Interview with Sheena Brook

Divine Magazine
Divine Magazine 10 Min Read

Sheena is a singer/songwriter and multi-instrumentalist who has entertained audiences for decades throughout the States. 

Her music and live performances are simply captivating as she shares her personal journeys through Life, Love and Loss. Staying true to herself is evident in her performances, and that honesty has become the catalyst to her passion for music. Sheena was selected for NBC’s Season 12 of The Voice where she was hand picked by Adam Levine. Since her appearance, Sheena has moved on to partner with several Multi-Platinum Songwriters and Artists that have evolved her unique songwriting style with tracks such as; Piece Of Me, Tongues Of Angels and her debut single Bad Bitches Like Me. Sheena is also the founder of The F.E.M. Collective, an organization that hosts events in support of women and equality in the industry. Her mission through music is to empower the people around her to feel free and to be themselves without apology or fear.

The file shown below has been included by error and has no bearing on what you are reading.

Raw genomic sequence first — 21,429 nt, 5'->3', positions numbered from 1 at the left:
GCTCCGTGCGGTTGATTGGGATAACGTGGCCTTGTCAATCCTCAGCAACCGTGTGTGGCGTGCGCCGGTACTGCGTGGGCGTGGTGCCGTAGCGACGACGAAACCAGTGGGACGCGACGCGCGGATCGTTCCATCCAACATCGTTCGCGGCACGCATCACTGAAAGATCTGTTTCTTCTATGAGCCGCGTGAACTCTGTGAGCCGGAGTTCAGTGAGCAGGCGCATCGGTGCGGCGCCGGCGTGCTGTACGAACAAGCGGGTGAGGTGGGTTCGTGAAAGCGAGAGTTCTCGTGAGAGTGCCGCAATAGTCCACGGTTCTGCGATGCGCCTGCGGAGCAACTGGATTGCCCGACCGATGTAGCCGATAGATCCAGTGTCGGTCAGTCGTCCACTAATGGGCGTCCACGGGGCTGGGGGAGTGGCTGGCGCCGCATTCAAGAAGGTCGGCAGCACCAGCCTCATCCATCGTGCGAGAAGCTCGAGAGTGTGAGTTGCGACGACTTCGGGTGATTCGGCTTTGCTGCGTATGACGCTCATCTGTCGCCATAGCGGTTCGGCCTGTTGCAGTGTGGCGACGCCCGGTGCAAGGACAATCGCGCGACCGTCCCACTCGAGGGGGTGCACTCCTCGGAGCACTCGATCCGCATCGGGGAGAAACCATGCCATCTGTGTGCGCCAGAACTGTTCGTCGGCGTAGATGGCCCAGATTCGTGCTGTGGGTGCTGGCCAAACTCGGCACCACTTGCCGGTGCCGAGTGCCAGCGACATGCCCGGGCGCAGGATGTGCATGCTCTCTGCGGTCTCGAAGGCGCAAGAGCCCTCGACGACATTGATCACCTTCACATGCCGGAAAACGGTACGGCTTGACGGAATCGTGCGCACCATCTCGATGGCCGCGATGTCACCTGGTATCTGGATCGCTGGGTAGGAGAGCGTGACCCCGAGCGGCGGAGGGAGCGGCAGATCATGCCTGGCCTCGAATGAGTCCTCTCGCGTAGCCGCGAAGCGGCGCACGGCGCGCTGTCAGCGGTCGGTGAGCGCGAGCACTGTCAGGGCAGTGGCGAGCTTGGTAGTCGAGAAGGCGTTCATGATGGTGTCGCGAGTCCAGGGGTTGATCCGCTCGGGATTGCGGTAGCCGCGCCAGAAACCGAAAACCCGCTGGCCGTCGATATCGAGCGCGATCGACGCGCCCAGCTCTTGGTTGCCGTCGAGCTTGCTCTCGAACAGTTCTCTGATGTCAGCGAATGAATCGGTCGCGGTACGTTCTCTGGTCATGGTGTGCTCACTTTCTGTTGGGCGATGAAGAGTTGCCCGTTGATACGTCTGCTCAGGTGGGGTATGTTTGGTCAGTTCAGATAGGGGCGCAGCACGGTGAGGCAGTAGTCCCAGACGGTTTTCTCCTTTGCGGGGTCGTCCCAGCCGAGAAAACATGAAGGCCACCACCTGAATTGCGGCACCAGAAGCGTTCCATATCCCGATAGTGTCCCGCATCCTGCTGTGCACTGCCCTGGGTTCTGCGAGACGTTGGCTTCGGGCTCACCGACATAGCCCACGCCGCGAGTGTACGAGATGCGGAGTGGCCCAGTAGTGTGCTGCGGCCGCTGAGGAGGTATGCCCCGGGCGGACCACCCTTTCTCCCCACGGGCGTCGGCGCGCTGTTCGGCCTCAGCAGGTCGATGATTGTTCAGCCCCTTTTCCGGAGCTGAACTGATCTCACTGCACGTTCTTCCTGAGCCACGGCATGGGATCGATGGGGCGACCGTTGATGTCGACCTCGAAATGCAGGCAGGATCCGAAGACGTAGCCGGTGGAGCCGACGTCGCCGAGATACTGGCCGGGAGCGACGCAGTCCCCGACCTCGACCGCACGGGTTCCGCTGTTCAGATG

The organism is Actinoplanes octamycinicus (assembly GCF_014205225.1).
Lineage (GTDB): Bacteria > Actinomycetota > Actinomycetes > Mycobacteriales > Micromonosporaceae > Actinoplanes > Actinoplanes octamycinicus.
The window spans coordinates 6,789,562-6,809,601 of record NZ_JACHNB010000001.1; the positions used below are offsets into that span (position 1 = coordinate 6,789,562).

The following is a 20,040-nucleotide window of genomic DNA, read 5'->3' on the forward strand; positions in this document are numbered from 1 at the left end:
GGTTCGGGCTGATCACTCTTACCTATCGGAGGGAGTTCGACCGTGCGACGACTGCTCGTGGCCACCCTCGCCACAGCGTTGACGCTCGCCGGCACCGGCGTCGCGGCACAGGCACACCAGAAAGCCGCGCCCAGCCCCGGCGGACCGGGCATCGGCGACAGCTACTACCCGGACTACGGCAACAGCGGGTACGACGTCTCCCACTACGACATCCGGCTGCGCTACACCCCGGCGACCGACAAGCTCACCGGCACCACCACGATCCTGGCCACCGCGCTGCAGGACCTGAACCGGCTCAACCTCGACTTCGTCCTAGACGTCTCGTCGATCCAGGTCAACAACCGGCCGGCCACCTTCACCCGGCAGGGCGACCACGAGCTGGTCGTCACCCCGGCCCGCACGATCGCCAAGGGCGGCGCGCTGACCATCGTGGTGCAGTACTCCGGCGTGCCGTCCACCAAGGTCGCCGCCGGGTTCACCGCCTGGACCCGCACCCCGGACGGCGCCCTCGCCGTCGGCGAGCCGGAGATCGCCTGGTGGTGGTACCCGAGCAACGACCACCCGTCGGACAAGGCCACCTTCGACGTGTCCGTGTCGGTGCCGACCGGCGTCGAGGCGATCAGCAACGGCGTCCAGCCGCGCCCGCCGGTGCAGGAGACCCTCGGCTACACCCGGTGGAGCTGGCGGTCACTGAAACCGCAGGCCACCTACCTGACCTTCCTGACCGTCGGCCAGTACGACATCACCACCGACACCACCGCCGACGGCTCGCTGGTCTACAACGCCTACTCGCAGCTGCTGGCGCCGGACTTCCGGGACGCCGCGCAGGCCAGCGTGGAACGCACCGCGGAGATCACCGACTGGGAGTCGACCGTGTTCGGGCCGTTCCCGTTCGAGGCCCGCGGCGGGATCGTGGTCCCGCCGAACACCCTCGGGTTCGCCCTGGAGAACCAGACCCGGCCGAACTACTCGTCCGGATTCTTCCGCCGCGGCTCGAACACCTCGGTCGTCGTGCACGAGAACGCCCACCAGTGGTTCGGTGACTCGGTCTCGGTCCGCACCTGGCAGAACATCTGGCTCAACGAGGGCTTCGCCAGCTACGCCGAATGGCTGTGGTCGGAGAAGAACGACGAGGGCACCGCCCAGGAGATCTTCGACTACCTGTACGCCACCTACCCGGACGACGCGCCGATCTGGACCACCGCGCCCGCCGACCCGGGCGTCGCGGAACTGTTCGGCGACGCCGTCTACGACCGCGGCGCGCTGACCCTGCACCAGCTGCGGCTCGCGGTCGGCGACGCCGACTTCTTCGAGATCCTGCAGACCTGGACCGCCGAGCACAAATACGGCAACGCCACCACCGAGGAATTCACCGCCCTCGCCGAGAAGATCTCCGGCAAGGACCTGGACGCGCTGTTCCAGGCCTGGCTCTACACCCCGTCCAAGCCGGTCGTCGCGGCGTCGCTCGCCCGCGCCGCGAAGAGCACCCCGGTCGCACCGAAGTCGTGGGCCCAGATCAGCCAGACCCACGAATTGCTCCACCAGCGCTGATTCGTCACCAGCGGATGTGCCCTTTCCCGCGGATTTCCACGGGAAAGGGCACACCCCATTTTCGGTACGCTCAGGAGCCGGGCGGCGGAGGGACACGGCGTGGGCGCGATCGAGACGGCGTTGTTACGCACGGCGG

Have you always been interested in music? Was there a particular song/performance that made you say Woah! I want to do that.